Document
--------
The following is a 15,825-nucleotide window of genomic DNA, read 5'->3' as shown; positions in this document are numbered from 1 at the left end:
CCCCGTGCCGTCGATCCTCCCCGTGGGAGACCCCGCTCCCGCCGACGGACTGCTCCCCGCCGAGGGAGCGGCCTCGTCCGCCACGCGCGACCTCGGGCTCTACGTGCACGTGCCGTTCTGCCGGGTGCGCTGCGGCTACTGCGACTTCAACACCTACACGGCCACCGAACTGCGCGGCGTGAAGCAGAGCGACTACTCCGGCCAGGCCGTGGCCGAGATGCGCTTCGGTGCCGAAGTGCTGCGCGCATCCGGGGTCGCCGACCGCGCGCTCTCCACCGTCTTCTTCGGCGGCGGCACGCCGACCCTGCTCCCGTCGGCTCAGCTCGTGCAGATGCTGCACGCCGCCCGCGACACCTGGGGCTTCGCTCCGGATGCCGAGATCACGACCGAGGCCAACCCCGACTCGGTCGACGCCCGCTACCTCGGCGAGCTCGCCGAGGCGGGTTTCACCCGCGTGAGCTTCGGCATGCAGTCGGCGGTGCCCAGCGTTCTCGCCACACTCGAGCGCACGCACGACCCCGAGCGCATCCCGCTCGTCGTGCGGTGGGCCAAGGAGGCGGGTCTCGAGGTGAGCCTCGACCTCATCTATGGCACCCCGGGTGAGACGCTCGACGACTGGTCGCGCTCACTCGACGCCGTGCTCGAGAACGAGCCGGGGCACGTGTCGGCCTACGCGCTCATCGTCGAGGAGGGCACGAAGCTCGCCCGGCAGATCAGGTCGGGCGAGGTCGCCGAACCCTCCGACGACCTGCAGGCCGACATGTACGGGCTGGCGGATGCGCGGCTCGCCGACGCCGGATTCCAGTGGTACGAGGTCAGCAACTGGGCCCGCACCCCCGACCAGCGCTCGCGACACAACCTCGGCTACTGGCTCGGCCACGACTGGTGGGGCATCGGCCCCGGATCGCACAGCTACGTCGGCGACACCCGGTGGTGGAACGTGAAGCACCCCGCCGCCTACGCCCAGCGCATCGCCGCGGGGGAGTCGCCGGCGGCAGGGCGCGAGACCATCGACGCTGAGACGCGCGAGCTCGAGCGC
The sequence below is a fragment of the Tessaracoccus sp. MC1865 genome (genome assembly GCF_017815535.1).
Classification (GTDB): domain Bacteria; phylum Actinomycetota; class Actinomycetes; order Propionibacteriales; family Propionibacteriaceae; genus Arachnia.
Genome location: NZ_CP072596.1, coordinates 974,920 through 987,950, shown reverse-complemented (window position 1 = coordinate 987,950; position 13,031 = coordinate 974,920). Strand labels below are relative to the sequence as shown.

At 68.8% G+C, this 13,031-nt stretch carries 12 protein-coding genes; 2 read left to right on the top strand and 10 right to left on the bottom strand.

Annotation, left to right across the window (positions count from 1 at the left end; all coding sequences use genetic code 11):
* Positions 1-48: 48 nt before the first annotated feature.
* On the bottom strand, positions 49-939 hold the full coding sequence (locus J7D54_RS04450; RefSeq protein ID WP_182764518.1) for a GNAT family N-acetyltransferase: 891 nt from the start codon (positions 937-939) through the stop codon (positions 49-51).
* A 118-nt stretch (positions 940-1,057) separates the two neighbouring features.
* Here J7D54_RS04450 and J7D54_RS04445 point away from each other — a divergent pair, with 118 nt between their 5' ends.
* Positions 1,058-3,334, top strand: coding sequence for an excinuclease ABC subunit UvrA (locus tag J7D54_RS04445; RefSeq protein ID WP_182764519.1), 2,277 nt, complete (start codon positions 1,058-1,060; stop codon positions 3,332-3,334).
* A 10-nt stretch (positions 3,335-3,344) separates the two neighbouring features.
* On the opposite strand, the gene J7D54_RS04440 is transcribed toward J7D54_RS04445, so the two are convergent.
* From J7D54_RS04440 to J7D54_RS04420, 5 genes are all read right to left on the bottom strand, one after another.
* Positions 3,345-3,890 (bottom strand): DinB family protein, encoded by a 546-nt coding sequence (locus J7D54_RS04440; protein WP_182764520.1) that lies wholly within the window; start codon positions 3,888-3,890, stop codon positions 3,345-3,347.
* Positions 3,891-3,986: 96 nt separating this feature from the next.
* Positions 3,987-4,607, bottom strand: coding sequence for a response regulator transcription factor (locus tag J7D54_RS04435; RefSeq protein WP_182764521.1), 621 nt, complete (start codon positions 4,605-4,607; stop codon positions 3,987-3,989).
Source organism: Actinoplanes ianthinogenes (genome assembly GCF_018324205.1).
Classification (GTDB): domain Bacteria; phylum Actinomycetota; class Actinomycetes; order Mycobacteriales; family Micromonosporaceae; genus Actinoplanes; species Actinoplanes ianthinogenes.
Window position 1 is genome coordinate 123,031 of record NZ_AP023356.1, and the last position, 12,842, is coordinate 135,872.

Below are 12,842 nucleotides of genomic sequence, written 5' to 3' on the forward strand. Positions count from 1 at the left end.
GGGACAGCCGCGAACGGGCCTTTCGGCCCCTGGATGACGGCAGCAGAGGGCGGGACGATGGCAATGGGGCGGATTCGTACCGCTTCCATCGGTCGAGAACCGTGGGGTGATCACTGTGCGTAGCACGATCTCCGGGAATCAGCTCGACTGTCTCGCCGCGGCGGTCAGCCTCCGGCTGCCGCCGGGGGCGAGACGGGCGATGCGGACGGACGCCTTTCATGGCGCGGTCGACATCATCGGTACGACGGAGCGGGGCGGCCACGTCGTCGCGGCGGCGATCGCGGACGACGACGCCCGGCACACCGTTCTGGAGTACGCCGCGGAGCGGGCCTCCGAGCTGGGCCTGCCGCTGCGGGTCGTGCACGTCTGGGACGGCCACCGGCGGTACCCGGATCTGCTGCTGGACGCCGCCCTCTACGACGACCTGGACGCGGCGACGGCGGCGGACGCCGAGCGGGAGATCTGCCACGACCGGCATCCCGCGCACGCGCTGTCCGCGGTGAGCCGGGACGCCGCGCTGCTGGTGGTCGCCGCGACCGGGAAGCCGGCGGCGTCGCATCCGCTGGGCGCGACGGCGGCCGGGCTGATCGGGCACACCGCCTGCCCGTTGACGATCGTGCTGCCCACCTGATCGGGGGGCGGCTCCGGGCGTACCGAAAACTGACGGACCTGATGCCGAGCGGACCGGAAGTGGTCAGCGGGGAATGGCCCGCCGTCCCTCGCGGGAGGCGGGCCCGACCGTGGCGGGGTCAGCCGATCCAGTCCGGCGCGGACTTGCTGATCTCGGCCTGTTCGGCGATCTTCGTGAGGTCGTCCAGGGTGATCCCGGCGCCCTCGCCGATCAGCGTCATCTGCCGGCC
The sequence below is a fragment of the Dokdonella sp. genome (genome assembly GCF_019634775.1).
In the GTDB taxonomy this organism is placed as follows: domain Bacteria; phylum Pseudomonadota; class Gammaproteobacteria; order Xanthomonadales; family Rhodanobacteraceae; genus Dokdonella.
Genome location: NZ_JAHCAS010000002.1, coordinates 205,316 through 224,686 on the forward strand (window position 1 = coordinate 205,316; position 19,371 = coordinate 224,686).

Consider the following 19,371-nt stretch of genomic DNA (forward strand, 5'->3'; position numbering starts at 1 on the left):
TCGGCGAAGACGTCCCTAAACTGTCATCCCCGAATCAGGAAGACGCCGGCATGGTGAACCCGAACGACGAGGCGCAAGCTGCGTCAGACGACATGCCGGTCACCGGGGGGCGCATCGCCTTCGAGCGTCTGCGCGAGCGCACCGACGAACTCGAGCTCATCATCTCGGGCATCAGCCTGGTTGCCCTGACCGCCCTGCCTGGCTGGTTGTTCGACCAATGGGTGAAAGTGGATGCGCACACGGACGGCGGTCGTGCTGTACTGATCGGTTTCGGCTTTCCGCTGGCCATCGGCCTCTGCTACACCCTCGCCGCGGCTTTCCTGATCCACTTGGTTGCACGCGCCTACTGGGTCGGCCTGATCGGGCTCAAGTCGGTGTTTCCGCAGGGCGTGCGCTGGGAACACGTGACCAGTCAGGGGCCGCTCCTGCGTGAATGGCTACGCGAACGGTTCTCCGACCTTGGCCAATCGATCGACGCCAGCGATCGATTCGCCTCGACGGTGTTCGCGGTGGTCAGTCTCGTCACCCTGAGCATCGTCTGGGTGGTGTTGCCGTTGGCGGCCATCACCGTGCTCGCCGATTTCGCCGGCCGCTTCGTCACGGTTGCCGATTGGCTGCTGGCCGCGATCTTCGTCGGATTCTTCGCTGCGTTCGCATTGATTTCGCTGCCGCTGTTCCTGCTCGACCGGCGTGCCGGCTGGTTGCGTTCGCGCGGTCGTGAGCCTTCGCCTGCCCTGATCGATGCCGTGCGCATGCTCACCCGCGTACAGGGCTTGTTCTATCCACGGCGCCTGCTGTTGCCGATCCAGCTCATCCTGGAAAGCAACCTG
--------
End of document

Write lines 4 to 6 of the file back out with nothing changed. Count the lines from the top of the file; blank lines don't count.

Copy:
Classification (GTDB): domain Bacteria; phylum Actinomycetota; class Actinomycetes; order Propionibacteriales; family Propionibacteriaceae; genus Arachnia.
Genome location: NZ_CP072596.1, coordinates 974,920 through 987,950, shown reverse-complemented (window position 1 = coordinate 987,950; position 13,031 = coordinate 974,920). Strand labels below are relative to the sequence as shown.

At 68.8% G+C, this 13,031-nt stretch carries 12 protein-coding genes; 2 read left to right on the top strand and 10 right to left on the bottom strand.